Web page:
Saturday, April 11, 2015

First Flight

The hummingbird babies left their nest on Thursday 9 April, 21 days after hatching.

The two of them had gotten so big that they no longer fit in the nest.

They were constantly moving about, fluttering their wings, and generally looking ready to go.

Mom Hummer continued to feed them, but also spent a lot of time hovering and circling next to the nest. It looked like she was demonstrating and encouraging them to fly.

While she was gone, the babies kept fluttering and cautiously trying out their wings in the safety of their nest.

We saw one perch on the edge of the nest and briefly lift off for a few seconds before landing back in the nest.

They kept fluttering and hovering briefly, then landing before trying it again.

And eventually, one of the times we checked back, they were both gone.

We soon saw them both at the nearby hummingbird feeder.

They were easily recognized by their smaller size and relatively shorter beaks in comparison to the adult hummers that also frequent the same feeder.

The two youngsters appeared to be staying close together - coming to the feeder at the same time or within just a few seconds of each other. Mom Hummer kept a close eye on them, hovering nearby and dive bombing any bird that looked like it might threaten her babies.

Good luck, little guys.
Have a good life. :-)  :-)

"Once you have tasted flight, you will forever walk the earth with your eyes turned skyward, for there you have been, and there you will always long to return."
~ Leonardo  da Vinci

Tuesday, April 7, 2015

Stretching Their Wings

The hummer babies are about 19 days old, and have grown quickly in size.

A little while ago we could only see them when they lifted their tiny heads for Mom to feed them.

Now we can see them from across the patio.

They are very aware of their surroundings and turn their heads constantly as they look all around.

There is a lot of fidgeting and jostling going on as they shift position, and stretch and flutter their wings.

They are moving around a lot, and the sides of the nest are starting to get flattened.

Sometimes Mom Hummer has a hard time trying to find an edge to perch on when she feeds them.

We also noticed Mom is changing her behavior. She is extremely aggressive at the nearby hummingbird feeder, chasing away other birds.

A couple of days ago we saw her chase a male Costa's hummer under a patio chair, and keep him cornered there for a couple of seconds.

Yesterday she chased a Verdin off the feeder and into a nearby hanging spider plant.

Mom Hummer is also spending more time hovering around the nest, instead of flying directly to it and perching right away. Maybe she is encouraging the babies to fly? They flutter their wings in response to her behavior.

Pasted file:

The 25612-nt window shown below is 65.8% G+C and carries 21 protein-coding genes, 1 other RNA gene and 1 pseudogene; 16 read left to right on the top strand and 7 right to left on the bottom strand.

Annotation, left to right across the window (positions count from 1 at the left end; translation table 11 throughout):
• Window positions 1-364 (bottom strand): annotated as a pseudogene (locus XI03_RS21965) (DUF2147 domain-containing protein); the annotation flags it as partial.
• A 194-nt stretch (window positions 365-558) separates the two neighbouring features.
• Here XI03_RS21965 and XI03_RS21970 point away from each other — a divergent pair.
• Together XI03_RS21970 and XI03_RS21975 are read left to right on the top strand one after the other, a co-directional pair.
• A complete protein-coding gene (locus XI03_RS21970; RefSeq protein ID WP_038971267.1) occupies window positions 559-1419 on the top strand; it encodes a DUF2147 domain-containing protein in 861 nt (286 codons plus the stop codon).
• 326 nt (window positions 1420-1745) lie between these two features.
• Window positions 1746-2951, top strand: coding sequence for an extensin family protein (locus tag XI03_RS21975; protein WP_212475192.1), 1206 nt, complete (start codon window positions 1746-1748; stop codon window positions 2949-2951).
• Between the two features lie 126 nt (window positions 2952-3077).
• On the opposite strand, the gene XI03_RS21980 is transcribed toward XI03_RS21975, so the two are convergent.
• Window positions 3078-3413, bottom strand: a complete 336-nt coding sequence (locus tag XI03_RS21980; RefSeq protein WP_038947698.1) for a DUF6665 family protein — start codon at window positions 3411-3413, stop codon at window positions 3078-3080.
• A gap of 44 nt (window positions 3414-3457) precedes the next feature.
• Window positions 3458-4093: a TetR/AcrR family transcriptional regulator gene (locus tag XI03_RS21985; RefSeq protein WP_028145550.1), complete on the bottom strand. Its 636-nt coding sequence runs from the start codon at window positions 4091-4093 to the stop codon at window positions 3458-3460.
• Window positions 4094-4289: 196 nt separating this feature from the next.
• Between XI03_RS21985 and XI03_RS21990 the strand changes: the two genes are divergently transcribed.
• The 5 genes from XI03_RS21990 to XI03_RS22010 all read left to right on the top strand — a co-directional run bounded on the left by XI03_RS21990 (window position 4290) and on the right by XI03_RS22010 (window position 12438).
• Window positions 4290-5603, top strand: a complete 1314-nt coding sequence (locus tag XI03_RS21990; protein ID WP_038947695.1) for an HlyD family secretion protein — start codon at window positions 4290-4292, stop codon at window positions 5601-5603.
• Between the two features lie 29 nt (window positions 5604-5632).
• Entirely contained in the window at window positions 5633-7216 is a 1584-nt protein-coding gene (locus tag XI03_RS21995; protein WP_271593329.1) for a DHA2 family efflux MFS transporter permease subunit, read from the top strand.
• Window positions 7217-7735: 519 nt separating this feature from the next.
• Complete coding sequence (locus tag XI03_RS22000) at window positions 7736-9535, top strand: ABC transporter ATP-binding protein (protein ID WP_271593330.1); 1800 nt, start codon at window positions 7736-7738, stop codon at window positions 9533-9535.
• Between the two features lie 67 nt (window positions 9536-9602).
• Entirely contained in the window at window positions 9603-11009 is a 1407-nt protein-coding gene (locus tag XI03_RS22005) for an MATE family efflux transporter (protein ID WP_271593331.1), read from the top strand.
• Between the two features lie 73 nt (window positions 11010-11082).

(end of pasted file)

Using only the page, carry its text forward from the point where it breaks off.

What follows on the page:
"If you were born without wings, do nothing to keep them from growing."
~ Coco Chanel

Saturday, April 4, 2015

Lunar Eclipse - 4 April 2015

Here are some pics of this morning's lunar eclipse.
These were taken with a digital camera hand-held to the eyepiece of our 25x field scope.

We got up around 4:15am, and the eclipse was already in progress.

The high contrast of the moon's bright surface against the dark sky blew out most of the earliest shots of the eclipse.

During this eclipse, the moon was just skimming through the outer portion of the earth's shadow, so the time of totality was very brief - only about 5 minutes.

Here in California, totality occurred just before 5am PDT.

The partially eclipsed moon eventually set behind the mountains to the west of us, so we couldn't see the end of the eclipse from our location.

This was a pretty cool way to start the day.
:-)  :-)

The next lunar eclipse visible from North America will be on 28 September 2015.
For more info about that and other future eclipses:

Wednesday, April 1, 2015

Insert. Food. Here.

The hummingbird babies are about 11 days old now, by our best guess.

Because of the overhead location of the nest, we have to estimate the approximate hatch day based on when we first saw Mom Hummer's baby feeding behavior.

Mom is working from before sunrise until after sunset to keep her babies fed. They are eating machines.

The babies are generally pretty calm while mom is away. They sit very still in the nest with their little beaks pointed upwards, waiting for their next meal.

When mom arrives, they start begging and gaping.

Mom is really good about feeding them both; we can see her moving side to side so they each get their turn.

The babies are most active right after she leaves. Their eyes are open now and occasionally they peek out at the world over the edge of the nest.

Their beaks are getting longer and looking more like a hummingbird.  Tiny little body and wing feathers have appeared, and we saw one of the babies make some tentative wing flapping motions.

Sometimes the babies are fidgety, and the nest stretches and gets a bit misshapen as they jostle about. They both still fit inside the nest, but mom hummer has not sat on the nest with them for a number of days.

This is one of the babies, right after mom finished a feeding.

"Liberty, when it begins to take root, is a plant of rapid growth.
~ George Washington